On the west, within the axis of the mausoleum, rises the small temple of Jupiter. The temple was originally rectangular in plan, with elevated flooring and six columns forming a portico on the east side. Neither the columns nor the portico have been preserved. The right side of the temple entrance is decorated with a sculpture of an Egyptian sphinx.

Sphinxes

In the Christian period the temple was transformed into the cathedral’s baptistery and its crypt into the miniature chapel of St. Thomas. The interior of the baptistery features the sarcophagus of Ivan Ravenjanin (i.e. John of Ravenna) , the founder of the new Salona archbishopric in Split, ornamented with relief motifs of lilies, as well as the sarcophagus of the archbishop Lovre (i.e. Lawrence) from the 11th century, who lead the church of Split during the period of Croatian rulers. The cross-shaped baptismal font was probably built in the 12th century and was obviously made of panels which used to be a part of an altar rail. The panels are richly ornamented with interlace patterns, and the most prominent among them features a relief of a pentagram and of birds eating grapes. Of equal artistic value is the stone panel from the 11th century on the frontal part of the baptismal font featuring a Croatian ruler on his throne. Based on the style of the relief, the panel is often associated with the Croatian ruler Dmitar Zvonimir. The baptistery also holds a bronze statue of St. John the Baptist from 1954, a late work of the famous sculptor Ivan Meštroviæ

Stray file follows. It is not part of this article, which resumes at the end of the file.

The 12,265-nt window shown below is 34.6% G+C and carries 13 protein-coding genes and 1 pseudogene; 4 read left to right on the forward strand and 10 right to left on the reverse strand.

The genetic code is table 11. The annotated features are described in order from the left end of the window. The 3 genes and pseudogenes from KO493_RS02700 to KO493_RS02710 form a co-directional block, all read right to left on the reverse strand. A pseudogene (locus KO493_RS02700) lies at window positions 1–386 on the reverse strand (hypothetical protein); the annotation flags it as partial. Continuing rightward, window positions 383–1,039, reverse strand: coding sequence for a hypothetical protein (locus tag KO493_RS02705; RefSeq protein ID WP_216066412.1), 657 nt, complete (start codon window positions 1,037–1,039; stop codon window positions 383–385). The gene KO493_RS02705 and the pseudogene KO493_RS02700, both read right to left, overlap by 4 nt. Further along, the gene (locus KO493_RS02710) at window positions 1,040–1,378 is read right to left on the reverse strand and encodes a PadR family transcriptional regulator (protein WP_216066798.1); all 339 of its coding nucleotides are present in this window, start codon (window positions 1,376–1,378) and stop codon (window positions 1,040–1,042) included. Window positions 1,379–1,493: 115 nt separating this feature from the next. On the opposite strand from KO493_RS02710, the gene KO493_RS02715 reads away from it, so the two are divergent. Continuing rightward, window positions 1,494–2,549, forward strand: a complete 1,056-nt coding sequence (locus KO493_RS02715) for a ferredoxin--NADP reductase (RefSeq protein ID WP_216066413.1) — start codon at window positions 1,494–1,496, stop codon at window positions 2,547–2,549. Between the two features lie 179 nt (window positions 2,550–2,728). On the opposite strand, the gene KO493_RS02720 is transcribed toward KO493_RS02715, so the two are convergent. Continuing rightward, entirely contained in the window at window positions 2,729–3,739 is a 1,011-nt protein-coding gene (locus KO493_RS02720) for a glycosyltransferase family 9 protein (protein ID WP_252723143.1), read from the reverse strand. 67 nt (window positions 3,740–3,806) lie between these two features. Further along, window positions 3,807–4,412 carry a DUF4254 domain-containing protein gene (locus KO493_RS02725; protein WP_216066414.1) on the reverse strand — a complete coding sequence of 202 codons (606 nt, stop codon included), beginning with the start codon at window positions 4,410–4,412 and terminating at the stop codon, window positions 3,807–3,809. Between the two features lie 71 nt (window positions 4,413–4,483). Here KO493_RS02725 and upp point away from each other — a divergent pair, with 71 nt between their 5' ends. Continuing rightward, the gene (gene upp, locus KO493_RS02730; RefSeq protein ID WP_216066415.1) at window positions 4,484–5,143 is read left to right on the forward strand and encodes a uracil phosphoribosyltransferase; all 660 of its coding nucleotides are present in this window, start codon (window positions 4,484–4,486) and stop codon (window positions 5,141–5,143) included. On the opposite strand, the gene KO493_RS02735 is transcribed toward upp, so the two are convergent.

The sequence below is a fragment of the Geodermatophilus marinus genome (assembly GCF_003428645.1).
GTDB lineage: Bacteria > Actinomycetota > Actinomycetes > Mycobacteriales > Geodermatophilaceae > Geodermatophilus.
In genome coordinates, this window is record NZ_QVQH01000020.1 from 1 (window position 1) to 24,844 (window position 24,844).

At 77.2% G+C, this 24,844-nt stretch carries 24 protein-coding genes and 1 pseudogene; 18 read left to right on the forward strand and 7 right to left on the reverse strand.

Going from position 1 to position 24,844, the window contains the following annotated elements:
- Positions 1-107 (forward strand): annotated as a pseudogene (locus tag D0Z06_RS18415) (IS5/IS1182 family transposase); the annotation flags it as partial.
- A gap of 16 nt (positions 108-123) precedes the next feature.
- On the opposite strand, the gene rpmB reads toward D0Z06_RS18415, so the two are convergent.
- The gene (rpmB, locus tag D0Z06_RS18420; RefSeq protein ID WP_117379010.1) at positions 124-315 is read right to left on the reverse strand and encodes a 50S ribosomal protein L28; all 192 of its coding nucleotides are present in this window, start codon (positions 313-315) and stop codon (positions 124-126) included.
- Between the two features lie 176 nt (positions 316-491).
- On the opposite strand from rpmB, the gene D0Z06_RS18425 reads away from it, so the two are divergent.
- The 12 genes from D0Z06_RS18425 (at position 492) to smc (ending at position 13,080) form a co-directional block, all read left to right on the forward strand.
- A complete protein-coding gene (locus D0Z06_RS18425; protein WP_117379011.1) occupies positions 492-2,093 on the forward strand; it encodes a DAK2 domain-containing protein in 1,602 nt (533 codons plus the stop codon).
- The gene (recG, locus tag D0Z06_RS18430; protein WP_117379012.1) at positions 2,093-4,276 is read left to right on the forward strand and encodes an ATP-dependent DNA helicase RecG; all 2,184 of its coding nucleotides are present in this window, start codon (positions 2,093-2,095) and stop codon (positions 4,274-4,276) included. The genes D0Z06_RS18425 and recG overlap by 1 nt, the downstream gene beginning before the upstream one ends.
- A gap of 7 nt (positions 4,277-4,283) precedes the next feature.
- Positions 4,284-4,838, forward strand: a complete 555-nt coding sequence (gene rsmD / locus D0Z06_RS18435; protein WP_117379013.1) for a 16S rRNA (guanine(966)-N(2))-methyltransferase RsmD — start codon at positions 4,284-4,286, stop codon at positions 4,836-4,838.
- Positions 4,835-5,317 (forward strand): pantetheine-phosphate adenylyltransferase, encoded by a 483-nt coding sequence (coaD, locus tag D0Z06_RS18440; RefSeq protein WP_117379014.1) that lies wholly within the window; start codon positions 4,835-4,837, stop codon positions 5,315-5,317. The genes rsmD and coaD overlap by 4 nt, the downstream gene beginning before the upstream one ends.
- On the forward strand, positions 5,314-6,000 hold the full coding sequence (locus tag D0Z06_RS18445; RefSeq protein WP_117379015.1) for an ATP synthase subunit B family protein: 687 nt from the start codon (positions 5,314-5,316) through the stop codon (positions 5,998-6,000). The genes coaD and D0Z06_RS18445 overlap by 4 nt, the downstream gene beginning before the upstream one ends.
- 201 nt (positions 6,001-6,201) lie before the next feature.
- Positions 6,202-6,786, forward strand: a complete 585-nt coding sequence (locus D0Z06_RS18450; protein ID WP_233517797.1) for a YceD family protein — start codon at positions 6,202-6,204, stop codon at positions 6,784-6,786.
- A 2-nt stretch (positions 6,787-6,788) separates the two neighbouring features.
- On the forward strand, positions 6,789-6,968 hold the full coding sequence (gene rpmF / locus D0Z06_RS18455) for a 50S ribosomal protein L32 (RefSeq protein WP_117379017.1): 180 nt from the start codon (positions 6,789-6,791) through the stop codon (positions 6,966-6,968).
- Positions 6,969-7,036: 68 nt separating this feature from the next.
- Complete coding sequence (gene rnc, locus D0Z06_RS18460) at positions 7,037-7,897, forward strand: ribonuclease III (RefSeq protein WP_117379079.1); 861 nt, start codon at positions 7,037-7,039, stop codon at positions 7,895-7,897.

Saint Domnius, the patron saint of Split, was born in Syria. According to the local tradition of the early medieval period, St. Domnius is believed to have been a disciple of St. Peter himself. According to historical facts, he was a Christian teacher and the first bishop of Salona who died as a martyr during Diocletian’s severe persecution of Christians at the end of the 3rd and beginning of the 4th century. He was buried in Solin. The former mausoleum of the Emperor Diocletian, which was meanwhile transformed into a Christian church, soon became known under his name.